Effects of irradiance and ultraviolet radiation on photoadaptation in the zooxanthellae of Aiptasia pallida: primary production, photoinhibition, and enzymic defenses against oxygen toxicity
- Cite this article as:
- Lesser, M.P. & Shick, J.M. Mar. Biol. (1989) 102: 243. doi:10.1007/BF00428286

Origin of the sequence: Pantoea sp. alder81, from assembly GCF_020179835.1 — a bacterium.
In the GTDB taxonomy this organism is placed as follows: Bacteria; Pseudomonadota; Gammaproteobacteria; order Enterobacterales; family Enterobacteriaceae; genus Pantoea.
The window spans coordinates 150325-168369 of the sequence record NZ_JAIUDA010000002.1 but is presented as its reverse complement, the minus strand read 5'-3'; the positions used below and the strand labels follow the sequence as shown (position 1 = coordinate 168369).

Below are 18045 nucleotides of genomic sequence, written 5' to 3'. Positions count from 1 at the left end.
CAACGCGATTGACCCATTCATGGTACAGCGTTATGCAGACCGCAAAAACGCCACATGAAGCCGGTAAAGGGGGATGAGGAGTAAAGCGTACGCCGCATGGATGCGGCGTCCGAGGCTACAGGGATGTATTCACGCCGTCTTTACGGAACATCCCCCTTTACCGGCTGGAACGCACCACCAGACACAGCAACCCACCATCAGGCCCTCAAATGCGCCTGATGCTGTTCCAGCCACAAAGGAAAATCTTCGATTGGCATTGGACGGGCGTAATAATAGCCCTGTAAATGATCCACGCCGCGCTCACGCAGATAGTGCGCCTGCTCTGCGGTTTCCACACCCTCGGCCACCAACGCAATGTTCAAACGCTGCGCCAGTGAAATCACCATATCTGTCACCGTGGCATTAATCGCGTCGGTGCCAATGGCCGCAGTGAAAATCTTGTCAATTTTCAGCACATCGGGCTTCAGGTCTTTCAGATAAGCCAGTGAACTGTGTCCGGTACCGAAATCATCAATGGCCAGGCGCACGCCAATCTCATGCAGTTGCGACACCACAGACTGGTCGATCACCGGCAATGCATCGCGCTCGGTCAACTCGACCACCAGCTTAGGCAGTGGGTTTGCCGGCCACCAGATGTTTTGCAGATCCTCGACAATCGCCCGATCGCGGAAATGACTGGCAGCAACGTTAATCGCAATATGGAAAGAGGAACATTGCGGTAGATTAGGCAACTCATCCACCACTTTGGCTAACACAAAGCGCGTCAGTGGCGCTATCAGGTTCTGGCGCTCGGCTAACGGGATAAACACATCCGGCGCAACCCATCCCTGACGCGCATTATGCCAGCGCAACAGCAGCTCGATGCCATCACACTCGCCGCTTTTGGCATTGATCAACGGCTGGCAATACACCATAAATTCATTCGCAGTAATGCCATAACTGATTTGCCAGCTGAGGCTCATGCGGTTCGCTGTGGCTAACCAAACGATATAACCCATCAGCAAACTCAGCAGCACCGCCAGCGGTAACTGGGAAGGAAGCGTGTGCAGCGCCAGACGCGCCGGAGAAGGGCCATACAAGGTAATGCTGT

Cnidarians which contain symbiotic algae are constantly faced with the challenges of a changing photic regime and a hyperoxic environment. Zooxanthellae (Symbiodinium sp.) from the sea anemone Aiptasia pallida (Verrill), collected and cultured at Bermuda Biological Station in 1986, exhibit a suite of compensatory responses to changes in irradiance, ultraviolet radiation (UV), and to the toxicity resulting from their interaction with photosynthetically produced oxygen. Superoxide dismutase (SOD) and catalase inactivate superoxide radicals (O2-) and hydrogen peroxide (H2O2), which are mediators of oxygen toxicity, show an increase in specific activity with irradiance and in response to UV, both in cultured zooxanthellae (CZ) and freshly isolated zooxanthellae (FIZ) from acclimated anemones. CZ and FIZ exposed to environmentally realistic UV levels show a 30 to 40% increase in SOD activities compared with zooxanthellae exposed to similar irradiances without UV. CZ consistently show higher activities of both SOD and catalase compared to FIZ. Both CZ and FIZ exhibit changes in chlorophyll content and in the relationship between photosynthesis and irradiance which suggest photoadaptive changes in CO2-fixing enzymes, the photosynthetic-electron transport system, or in photosynthetic unit size (PSU). UV has a greater effect on the photosynthetic capacity (Pmax) of FIZ when compared to CZ acclimated at an equivalent irradiance with or without a UV component. UV also enhances the photoinhibition observed at high irradiance in both CZ and FIZ. Differences in enzyme activity between CZ and FIZ suggest an important role for the host in the protection of zooxanthellae against the direct effects of environmentally realistic UV while the photosynthetic performance of zooxanthellae in situ may not be as well protected.